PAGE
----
Mr. George asked that all those who didn’t speak the language show up at the meeting place at the river at 4 p.m. for a special event. He mentioned as he walked around the class that there were more than a dozen students from the other two Ojibwe classes that also needed to attend the event. He clearly was warning River, without pointing out that she would be the one conducting the ceremony.
At the meeting place River joined the other students, none of whom spoke the language. A few minutes after 4 a van pulled up, and Wendy Jean and Galena were helped out by Mr. George. The van would allow him to take the students from off the reserve home. Just then Mark appeared, and he pushed Wendy to the bank where all the other students were standing.
“Thanks for coming, class, or is it classes,” Mr. George said. “I have invited River Waters and her brother here to help us in this little ceremony that will help you all learn the Ojibwe language.” River caught on immediately. The teacher was going to make it appear as if he were the one the magic was flowing through, not River. The students would be less intimidated if it was a teacher, and not a fellow student conducting the rites.
“River, if you could lead the students out into the river,” Mr. George said. “Mark, could you help Wendy Jean?” The young boy picked the small girl up and carried her into the water as the rest of the students waded into the water.
“River is going to sing a few songs in Ojibwe, and as she does, you might start to pick up the words. This is how we will all learn Ojibwe.”
River started to sing the songs of the people, and a half hour later, when she finished, all the students had a basic understanding of the language, and Mr. George was going to be able to conduct his class in Ojibwe, as he had planned. He ended the session, and then left, taking the van load of students who were from St. Mary’s or Terrace Bay with him to be driven home.
“He’s left us,” Galena said as she watched the van pull away. Wendy Jean’s chair remained on the bank. She had spent the last half hour in Mark’s arms, and seemed to be enjoying it. “I don’t mind,” she said. “I’m enjoying it here. I think the water is calming me or something. I don’t feel tense like I usually do.”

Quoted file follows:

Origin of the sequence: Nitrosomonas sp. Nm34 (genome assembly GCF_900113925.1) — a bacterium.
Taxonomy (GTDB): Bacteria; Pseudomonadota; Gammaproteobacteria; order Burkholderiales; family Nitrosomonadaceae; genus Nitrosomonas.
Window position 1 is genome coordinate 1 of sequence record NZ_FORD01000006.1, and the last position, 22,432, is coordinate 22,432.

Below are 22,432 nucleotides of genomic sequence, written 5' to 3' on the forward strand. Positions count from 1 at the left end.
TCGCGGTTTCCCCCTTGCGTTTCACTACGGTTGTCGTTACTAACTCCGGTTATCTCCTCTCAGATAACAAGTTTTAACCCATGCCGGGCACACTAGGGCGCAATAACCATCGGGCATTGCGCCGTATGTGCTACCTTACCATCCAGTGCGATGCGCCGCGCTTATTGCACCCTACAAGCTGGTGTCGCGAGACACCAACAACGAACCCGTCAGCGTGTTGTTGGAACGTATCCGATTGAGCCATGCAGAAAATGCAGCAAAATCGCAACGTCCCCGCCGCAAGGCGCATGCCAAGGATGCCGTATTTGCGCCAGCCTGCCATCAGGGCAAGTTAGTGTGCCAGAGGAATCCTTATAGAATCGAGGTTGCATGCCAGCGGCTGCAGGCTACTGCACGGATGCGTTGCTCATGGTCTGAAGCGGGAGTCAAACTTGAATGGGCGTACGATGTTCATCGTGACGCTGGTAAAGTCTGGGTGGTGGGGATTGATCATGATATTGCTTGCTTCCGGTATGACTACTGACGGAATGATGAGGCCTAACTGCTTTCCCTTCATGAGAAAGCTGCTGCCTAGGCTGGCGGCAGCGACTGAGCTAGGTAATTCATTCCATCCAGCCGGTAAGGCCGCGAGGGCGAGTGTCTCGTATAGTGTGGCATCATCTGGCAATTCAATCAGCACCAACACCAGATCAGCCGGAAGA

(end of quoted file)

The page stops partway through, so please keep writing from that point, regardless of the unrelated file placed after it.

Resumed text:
“I would like you to stay a bit longer with me,” River said. “The river sometimes can cure people, or give them other boons. I’m hoping it can do something for you, Wendy Jean.”
River took the handicapped girl from Mark, and held her in the water. Then they both dropped, which threw Galena into a panic. “It is all right,” Cindy said. “She did the same thing with my Mom when she cured her of cancer. They can breathe underwater. I know, because I did it for a while too.”
“How is that possible? But then, how is it possible that it can cure her? She has been in a wheelchair since she hit a tree on a toboggan when we were eight.”
“The river can do wonderful things,” Mark said. “I am only 10, nearly 11, and it made me bigger.”
“You’re kidding,” Galena said as she and Cindy stared at him. “I thought you were, like, eighteen or something. Wow.”
After about a half hour, River stood up, bringing Wendy Jean with her. “Mark, can you take Wendy back to her chair? The river had other plans for her.”
“She can’t walk?” Galena said, disappointed. “I’m so sorry.”
“Don’t be,” Wendy told her sister, cheerfully. “The river has given me something even better. I realize now that I’ve been a real bitch for years, feeling sorry for myself, and making everyone else miserable. I especially need to apologize to you, Galena. You’ve taken the brunt of my nastiness, and never complained.”